“I never envisioned that,” he said of the POTUS visits. “The job has gone well beyond what I thought it would be.”
Ogden said he was grateful to all three CMU presidents — Jared Cohon, Subra Suresh and Farnam Jahanian — and vice presidents — Michael Murphy, Rodney McClendon and Daryl Weinert — he worked under, and to many colleagues for their partnership, collaboration and support.
“He guided the CMU Police Department to a level of capability and professionalism of which we should all be proud.” — Daryl Weinert
“Karen Faber, AVP for finance, has always given me good counsel,” Ogden said. “Melanie Lucht, Don Coffelt and that whole group have been terrific. David Baisley in Computing Services helped me with the technology we’ve added.”
Faber, who worked with Ogden on budgetary matters, said she admired him for leading his department with integrity and pride, and for his sense of humor.
“You could always count on Tom to bring humor to every situation,” Faber said. “He is well respected internally and externally throughout the police community. He can be proud of what he built during his tenure at CMU.”
Weinert, vice president for operations, said Ogden had an “immense impact” on the CMU community.
“He guided the CMU Police Department to a level of capability and professionalism of which we should all be proud,” said Weinert, who is also CMU’s interim vice president for research and COVID-19 coordinator. “Personally, I am thankful for the support and collegiality Tom has shown me since I joined the CMU family in 2018. He leaves big shoes to fill!”
Former Vice President for Campus Affairs Michael Murphy, who was involved in Ogden’s hiring in 2008, called his impact “transformational,” and said Ogden’s integrity is what stood out most to him.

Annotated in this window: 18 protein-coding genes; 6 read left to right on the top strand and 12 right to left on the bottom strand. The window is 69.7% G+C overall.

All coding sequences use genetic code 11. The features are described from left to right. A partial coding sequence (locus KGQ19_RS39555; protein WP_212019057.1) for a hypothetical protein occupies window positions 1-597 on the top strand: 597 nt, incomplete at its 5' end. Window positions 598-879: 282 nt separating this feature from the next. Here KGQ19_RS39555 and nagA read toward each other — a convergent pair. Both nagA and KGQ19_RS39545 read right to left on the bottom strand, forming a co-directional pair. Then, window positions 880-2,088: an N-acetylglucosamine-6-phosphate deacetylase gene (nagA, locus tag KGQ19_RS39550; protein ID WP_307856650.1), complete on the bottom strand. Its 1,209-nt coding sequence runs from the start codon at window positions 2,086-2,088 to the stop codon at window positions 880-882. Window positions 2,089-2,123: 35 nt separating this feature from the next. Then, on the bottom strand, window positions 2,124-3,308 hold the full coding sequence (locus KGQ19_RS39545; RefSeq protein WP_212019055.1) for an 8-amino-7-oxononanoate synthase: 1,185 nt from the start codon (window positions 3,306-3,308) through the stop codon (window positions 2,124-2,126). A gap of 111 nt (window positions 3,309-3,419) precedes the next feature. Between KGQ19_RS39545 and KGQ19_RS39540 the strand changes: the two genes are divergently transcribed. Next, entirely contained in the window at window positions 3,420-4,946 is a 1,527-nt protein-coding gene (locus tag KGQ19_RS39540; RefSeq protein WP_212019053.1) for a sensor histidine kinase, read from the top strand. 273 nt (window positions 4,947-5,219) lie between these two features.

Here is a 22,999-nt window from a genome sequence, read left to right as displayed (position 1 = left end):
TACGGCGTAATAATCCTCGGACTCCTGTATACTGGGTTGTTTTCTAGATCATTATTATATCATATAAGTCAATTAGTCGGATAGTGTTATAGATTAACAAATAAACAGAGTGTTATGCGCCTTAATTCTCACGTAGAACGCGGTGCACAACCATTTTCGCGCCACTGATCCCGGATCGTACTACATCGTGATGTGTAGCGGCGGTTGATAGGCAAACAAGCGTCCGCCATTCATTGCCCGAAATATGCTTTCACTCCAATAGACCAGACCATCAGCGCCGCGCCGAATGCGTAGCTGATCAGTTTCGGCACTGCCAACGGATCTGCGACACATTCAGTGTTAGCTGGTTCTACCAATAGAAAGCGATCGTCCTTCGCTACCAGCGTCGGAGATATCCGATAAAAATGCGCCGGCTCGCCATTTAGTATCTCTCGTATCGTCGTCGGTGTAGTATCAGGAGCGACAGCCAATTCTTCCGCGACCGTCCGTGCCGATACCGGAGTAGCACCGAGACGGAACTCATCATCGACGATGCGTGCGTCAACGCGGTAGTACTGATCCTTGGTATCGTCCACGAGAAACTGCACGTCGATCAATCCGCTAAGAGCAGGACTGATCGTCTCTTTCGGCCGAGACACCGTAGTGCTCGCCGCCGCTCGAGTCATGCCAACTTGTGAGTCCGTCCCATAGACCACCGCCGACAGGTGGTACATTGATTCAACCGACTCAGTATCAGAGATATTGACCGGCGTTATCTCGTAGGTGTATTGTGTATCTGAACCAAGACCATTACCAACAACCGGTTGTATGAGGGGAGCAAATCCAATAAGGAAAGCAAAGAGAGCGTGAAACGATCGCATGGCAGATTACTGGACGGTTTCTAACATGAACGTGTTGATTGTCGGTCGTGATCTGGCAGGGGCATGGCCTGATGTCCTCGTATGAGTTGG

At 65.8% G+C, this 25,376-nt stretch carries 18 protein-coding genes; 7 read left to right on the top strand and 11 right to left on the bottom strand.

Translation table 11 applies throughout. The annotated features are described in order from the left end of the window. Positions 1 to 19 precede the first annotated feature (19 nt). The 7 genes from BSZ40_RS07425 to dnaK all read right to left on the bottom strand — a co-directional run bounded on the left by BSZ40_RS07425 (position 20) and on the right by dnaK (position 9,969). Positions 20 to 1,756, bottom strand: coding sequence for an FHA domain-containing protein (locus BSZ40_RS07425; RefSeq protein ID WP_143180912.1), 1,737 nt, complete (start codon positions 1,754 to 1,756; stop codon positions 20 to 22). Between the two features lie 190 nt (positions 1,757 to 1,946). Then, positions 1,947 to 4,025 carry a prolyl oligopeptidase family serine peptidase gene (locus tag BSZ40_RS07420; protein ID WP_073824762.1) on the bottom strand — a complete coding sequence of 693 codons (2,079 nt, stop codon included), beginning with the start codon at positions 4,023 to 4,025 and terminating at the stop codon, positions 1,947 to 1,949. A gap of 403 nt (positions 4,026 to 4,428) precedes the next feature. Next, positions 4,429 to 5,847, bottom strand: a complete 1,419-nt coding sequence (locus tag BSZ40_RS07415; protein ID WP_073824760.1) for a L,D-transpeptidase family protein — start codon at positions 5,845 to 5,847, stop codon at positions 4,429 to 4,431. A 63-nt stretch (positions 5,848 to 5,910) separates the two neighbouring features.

“Tom was always rock solid. He kept us safe and he did so with utmost respect and concern for each and every individual in this community,” said Murphy, distinguished service professor and executive director of the Center for Leadership Studies. “Tom deserves to be very proud of the operation he built and of the ways he protected us and allowed us to live in this vibrant community under his quiet and steady watch. It was an honor to serve with Chief Ogden, and it is a privilege to call him my friend.”
“It was an honor to serve with Chief Ogden, and it is a privilege to call him my friend.” — Michael Murphy
CMU Police Sergeant Nello Bruno has been a member of the force since Ogden arrived 14 years ago. He praised the chief for building a well-trained, well-equipped, community-service-oriented police department.
“He provided his staff with opportunities to challenge themselves, improve their deficiencies, build on their strengths and succeed in their careers,” Bruno said. “Even days from retirement, he is working hard and implementing changes that will improve this department and the service it provides long after his departure.”
In retirement, Ogden is looking forward to resuming two-a-day workouts in his home gym. A power lifter, he once held the Pennsylvania record for the bench press, pushing up 435 pounds. But, he also has a little work to do.
“I painted my house when I first got here, and it needs painted again … inside and out,” he said.